Sean Wilson roots out a common thread running through the Coen brothers films and examines the varying degrees of devilish interplay at work in the battle between good(ish) and evil.
Aghast and stunned, Fargo’s detective Marge Gunderson (Oscar-winning Frances McDormand) is escorting dangerous psychopath Gaear Grimsrud (Peter Stormare), to prison. He has just put his accomplice Steve Buscemi through a wood chipper …and why?
‘For a little bit of money’, says the resolutely decent Marge, pregnant and with a loving husband who paints designs for stamps. ‘There’s more to life than a little money …don’t you know that?’
The stony Grimsrud doesn’t reply, or perhaps can’t, so locked into an inscrutable mindset is he. Glancing in the rear-view mirror, Marge is staring right in the face of something she’ll never understand.
Stormare’s chilling portrayal of the relentlessly monstrous Grimsrud calls to mind a regular theme arising in the other films of Fargo directors Joel and Ethan Coen: that of an elemental battle between good and evil. For all their (in)famously quirky dialogue, cruel manipulation of the viewing audience and blending of comedy with horror, strip away all the defining ‘Coen-isms’ and there’s frequently a straightforward idea at the core.
Take their most successful effort, No Country for Old Men. Although they made a surprise, stunning fit with Cormac McCarthy’s already stripped-to-the-bone prose, what’s remarkable is how they use the source material to expand on their familiar themes, namely a one-on-one struggle between Josh Brolin’s decent (if flawed) Llewellyn Moss and Javier Bardem’s terrifying, unstoppable Anton Chigurh.
Moss, a Vietnam-vet, makes the daft, but undeniably human, decision, to abscond with $2 million in drug money; his motives are greed but he intends to hurt no-one. Chigurh on the other-hand is seemingly not of this Earth, more an angel of death, a satanic figure, who strides through the Texan border towns killing anyone who ventures across his path and, most importantly, who refuses to judge his own actions, often leaving it to a coin toss. One nail-biting battle takes their bloody conflict to the extreme, onto the night-time streets of Del Rio.
A more stark contrast arises late in the film between Bardem and Tommy Lee Jones’ amiable sheriff Ed Tom Bell, one of the old men implied in the title, whose ‘country’ he is no longer fit for. Bell is told: ‘You can’t stop what’s coming’. All he can do is hang onto his sense of decency in the face of surmounting evil.
Truthfully, the Coen’s toy with the idea to varying degrees, often rendering it delightfully silly in their own inimitable fashion. Raising Arizona sees the nature of the Devil at its most satirical, represented by Hells Angel’s biker Leonard Smalls (Randall ‘Tex’ Cobb) who emerges out of the desert landscape to track down the baby Nicholas Cage and Holly Hunter have abducted to call their own. Leaving flaming tire tracks and obliterated bunnies in his wake, the film climaxes in a classic yet rib-tickling OTT showdown.
More often though, the Coens’ darker characters are deeply sinister. Blood Simple, their debut, is their most straightforward film, closely approximating a horror story in its themes of Texas-based adultery, murder and (again) money. Although Frances McDormand’s marked, cheating wife can hardly be described as ‘good’, she surely comes off more sympathetic when faced with M. Emmet Walsh’s sleazy and creepy investigator, Loren Visser, whose climactic attempt to break into her apartment through the window is agonisingly tense. Again, Walsh is the looming, devilish, seemingly inevitable figure who will always rise up in Coen films whenever someone steps off the straight and narrow.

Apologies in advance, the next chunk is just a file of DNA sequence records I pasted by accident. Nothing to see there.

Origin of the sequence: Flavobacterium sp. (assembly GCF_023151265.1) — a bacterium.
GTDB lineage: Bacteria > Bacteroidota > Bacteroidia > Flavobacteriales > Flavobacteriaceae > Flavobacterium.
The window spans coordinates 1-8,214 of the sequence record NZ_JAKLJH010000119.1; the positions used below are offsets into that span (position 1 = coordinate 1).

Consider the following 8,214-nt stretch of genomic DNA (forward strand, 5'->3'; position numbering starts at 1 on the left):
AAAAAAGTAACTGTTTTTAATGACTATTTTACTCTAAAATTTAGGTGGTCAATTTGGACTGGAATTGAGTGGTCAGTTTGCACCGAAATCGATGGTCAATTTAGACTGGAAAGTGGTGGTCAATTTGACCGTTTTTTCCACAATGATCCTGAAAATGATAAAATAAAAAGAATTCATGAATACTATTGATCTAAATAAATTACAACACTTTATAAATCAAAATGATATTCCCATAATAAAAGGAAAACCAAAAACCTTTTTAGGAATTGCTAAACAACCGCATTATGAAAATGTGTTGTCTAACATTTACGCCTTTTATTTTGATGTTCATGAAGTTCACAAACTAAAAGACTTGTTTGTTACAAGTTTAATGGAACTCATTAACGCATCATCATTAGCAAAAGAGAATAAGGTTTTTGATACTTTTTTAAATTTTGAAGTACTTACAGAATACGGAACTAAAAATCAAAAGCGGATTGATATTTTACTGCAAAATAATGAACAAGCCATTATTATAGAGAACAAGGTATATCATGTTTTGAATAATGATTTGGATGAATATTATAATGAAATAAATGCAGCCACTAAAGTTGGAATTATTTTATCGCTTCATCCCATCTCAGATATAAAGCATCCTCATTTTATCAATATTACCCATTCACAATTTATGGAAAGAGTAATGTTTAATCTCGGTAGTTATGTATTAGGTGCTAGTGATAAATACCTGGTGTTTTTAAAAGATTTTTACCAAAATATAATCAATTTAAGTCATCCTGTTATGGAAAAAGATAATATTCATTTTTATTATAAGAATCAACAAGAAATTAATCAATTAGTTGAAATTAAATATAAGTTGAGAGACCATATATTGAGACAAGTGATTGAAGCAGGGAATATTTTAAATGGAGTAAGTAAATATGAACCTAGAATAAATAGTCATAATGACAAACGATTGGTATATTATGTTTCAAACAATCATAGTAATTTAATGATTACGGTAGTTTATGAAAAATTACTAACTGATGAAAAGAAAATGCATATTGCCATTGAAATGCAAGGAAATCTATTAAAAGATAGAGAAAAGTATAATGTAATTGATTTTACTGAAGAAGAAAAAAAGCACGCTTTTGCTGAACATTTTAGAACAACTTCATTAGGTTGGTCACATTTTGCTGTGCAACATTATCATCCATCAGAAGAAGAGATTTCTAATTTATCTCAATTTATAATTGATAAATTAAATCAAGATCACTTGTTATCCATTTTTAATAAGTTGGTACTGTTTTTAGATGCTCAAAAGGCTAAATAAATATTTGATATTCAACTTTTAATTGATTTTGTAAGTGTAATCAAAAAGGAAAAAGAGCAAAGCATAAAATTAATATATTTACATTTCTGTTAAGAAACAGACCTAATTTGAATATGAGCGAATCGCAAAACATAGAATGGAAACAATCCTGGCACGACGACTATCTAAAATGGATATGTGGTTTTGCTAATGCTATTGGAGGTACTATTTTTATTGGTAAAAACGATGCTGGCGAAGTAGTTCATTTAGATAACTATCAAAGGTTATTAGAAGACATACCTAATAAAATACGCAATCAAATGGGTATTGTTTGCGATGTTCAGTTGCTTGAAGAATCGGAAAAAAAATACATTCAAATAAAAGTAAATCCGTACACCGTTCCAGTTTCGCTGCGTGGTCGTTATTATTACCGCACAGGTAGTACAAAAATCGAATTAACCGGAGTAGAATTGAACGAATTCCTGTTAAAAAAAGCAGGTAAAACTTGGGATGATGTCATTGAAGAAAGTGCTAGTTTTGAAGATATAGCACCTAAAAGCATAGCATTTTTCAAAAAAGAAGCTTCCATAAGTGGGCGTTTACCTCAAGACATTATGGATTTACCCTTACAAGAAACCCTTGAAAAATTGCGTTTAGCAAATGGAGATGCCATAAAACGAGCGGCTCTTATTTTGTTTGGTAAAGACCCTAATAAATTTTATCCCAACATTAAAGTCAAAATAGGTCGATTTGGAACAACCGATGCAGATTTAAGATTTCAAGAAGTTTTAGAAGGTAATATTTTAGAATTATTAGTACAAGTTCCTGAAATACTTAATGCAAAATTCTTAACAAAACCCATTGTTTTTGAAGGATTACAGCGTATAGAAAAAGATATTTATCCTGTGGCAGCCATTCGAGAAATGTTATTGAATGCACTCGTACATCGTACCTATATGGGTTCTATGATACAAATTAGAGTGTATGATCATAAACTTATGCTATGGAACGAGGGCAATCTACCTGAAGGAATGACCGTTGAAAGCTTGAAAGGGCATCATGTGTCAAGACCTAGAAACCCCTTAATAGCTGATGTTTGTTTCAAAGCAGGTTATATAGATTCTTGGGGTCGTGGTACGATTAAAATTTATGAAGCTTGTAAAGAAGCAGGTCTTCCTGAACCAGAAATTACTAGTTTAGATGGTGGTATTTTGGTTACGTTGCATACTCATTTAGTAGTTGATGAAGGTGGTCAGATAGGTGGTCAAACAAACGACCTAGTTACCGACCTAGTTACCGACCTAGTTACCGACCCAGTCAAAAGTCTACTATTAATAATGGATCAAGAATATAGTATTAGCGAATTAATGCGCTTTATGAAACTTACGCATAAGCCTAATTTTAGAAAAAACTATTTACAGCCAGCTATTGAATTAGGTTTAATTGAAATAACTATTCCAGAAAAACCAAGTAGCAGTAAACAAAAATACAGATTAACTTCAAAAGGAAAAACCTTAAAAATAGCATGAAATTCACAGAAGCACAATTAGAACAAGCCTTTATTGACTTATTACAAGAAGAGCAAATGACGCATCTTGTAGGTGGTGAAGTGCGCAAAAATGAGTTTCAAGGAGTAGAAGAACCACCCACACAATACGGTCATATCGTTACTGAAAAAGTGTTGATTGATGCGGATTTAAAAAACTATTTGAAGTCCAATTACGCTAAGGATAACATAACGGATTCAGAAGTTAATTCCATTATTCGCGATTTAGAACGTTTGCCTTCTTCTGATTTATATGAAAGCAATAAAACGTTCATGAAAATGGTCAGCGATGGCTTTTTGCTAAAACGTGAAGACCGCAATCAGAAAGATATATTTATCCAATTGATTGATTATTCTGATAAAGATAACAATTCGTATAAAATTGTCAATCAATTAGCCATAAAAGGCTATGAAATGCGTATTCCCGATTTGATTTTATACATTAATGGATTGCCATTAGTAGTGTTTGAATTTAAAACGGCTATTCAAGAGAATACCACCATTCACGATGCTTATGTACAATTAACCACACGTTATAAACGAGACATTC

Other efforts toy with the notion to an extent (John Goodman’s toad-squishing Bible-basher in O Brother; Fred Melamed’s insidious Sy Ableman in their most recent, A Serious Man), but the most explicit representation has to be in Barton Fink, itself a reworking of the Faustian tale. John Turturro’s titular New York playwright, keen for success beyond mere artistic credentials, arrives in Los Angeles where he is drafted to write a crass Wallace Beery wrestling picture, something that’s clearly below his standards. Naively believing he can bring art-house integrity to a formula-led industry, there’s also the issue of his neighbour, Charlie Meadows (Goodman again), outwardly loveable yet increasingly unnerving as the film wears on.
Somehow it all ties into the spooky hotel he has wound up in, a roasting hot place where the wall-paper is constantly peeling. The astonishing fiery climax, blending the real and the surreal in Hellish fashion, sees Goodman’s imposing character reveal his true colours, offing two detectives with a shotgun to the sound of ‘Heil, Hitler’. Baptised in flame, Charlie Meadows aka ‘Mad Man Munt’ nevertheless threatens to come off more sympathetic than Turturro’s Fink, a malevolent yet afflicted soul who bellows that Barton has never valued their friendship or conversation, while simultaneously opening up a whole tub of capitalist worms by claiming the privileged Fink is a mere tourist in LA, there to exploit the little people.
Well, it’s never straightforward with the Coen’s, is it?
Yet, the central give and take very often is straightforward; it’s just the film around it that threatens to get more complex. Maybe this is why the Coen’s are so beloved by audiences around the world: their films, at heart, contain decent principles, and provide a noteworthy element of human struggle against the forces of darkness. After all, who doesn’t feel moved at the end of Fargo when Marge snuggles up next to husband Norm (John Carroll Lynch), claiming it’s only ‘two more months’?
Maybe Joel and Ethan are more warm-hearted than they appear.